9. In order to sustain a claim for deduction in respect of a bad debt, the provisions of section 36(1)(vii) and sub-section (2) of section 36 of the Act have to be satisfied. In other words, the bad debt must have become bad in the previous year and also, the debt must become irrecoverable and be written off from the accounts. Furthermore, the money must be lent in the ordinary course of business of banking or money-lending carried on by by the assessed or should have been taken into account in computing the income of the assessed in that previous year or in any earlier previous year. So, in determining whether an amount is a bad debt or has become irrecoverable in any year, various factors have to be taken into consideration. We may assume for the sake of convenience that the amount advanced in this case was a loan made by the assessed during the course of business and we can also assume that this debt could have become bad if other conditions were satisfied. The question we have to examine is : did this debt become bad, and if so, when it became bad. In order that there be a debt, there has absolutely to be a debtor as well as a creditor. In other words, there must be somebody who owes the money to the assessed. As there was a mortgage on the property in question, till the mortgage subsisted, there was a debtor and creditor relationship. When the assessed was able to call in the security from the debtor, the debt got liquidated. The security came into the hands of the assessed himself. There are two possibilities-either the security liquidated the debt or, there was a shortfall, which could be realised from the debtor. In this case, there is no evidence that any amount, over and above the mortgaged assets, was claimed by the assessed. So, it would follow that the debt became liquidated as soon as the mortgaged assets came into the hands of the assessed. Those assets became his own assets and not those of the mortgagor. This happened in 1953. Thereafter, no further amount could be claimed from any one. According to the assessed, this property was sold to M/s. National Engineering Works, but the assets were sold by the assessed as his own property. There was no debt subsisting at that time and so there was no debt which could become bad. It is very important to emphasise the fact that a debt can only become bad if there is a debt. Before the sale of the assets to M/s. National Engineering Works, the assessed could not have sustained any claim for recovery of any amount from M/s. Jai Hind Foundry Works as the entire mortgaged assets had come to his own hands. The normal method of Realizing money due on a mortgage is to get the property sold through court, but if the mortgagee takes the security for mortgage into his own hands, then the debt no longer subsists. No claim can be sustained in any court after such an event. In fact, no debt remains which can be enforced in a court. More simply stated, what it means is that the facts in this case have led to the debtor and the creditor being one and the same. The money was owed to the assessed and he got the property in lieu thereof. This brought to an end the existence of the mortgage. There was no debt remaining after this debt. As all this happened in 1953, we fail to see how a non-existent debt could become bad several years later. So, there was no debt in 1960 or 1959, which could become bad, and clearly the Tribunal is right in holding that the deduction could not be allowed on the ground of the debt becoming bad. The primary requirement for allowing a deduction on account of a bad debt is-(a) the existence of debt, and (b) the debt becoming irrecoverable. In fact, the debt became irrecoverable in 1953 when the debt stood liquidated by the transfer of the mortgaged property to the assessed. So, it could not become bad in 1959 or 1960. There being no debt, it could not become a bad debt.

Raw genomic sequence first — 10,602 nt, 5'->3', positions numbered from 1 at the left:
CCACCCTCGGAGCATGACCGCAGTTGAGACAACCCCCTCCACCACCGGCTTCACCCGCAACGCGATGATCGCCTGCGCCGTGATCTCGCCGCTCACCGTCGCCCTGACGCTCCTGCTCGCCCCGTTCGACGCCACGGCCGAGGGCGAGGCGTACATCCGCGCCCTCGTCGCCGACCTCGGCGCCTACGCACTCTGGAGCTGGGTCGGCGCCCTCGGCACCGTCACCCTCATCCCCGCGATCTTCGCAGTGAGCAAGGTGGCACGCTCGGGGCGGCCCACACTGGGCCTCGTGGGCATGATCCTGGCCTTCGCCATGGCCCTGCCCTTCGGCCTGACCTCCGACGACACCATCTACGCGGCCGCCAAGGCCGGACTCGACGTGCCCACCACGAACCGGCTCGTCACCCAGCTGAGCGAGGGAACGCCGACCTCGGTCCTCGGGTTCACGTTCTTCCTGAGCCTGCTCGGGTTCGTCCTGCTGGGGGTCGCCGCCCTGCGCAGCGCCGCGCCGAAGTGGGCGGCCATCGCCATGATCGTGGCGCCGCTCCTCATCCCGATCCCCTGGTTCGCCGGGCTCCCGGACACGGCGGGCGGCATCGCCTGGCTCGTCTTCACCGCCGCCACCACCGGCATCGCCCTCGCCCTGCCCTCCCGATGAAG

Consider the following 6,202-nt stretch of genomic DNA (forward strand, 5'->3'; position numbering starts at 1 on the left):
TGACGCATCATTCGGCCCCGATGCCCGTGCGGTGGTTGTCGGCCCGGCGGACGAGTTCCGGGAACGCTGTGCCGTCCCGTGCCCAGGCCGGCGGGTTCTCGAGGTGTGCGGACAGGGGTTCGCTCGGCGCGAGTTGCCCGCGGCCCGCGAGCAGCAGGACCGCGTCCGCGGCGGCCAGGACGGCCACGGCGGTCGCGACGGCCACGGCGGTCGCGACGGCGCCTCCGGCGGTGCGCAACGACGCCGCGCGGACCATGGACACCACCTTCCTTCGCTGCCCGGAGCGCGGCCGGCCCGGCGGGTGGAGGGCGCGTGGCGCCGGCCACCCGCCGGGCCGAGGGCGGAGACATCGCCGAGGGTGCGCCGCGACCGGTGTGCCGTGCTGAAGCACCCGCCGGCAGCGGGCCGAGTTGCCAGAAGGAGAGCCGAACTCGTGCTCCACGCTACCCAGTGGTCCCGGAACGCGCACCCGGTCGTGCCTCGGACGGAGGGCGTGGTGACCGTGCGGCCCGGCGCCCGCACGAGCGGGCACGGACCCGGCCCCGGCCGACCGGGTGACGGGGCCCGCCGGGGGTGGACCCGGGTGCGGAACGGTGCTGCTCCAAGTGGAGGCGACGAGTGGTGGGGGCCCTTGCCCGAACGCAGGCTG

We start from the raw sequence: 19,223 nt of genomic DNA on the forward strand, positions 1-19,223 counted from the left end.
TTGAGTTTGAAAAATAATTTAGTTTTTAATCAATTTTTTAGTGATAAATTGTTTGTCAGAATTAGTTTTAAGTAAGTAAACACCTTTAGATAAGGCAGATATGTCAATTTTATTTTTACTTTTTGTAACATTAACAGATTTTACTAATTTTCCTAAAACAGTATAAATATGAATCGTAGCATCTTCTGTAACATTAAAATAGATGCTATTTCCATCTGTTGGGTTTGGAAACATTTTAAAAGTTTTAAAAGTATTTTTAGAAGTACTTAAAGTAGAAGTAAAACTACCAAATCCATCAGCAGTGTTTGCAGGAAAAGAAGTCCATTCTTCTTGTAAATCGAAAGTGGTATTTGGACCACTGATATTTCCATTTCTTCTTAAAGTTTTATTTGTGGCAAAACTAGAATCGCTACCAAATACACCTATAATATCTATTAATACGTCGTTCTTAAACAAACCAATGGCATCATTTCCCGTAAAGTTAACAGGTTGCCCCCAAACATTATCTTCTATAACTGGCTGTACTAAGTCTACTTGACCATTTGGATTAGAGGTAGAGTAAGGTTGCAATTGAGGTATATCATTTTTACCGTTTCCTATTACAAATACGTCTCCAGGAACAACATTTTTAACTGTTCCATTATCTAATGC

10. Consequently, the question referred to us has to be answered in the affirmative, in favor of the Department and against the assessed. The Department will be entitled to its costs. Counsel's fee Rs. 500.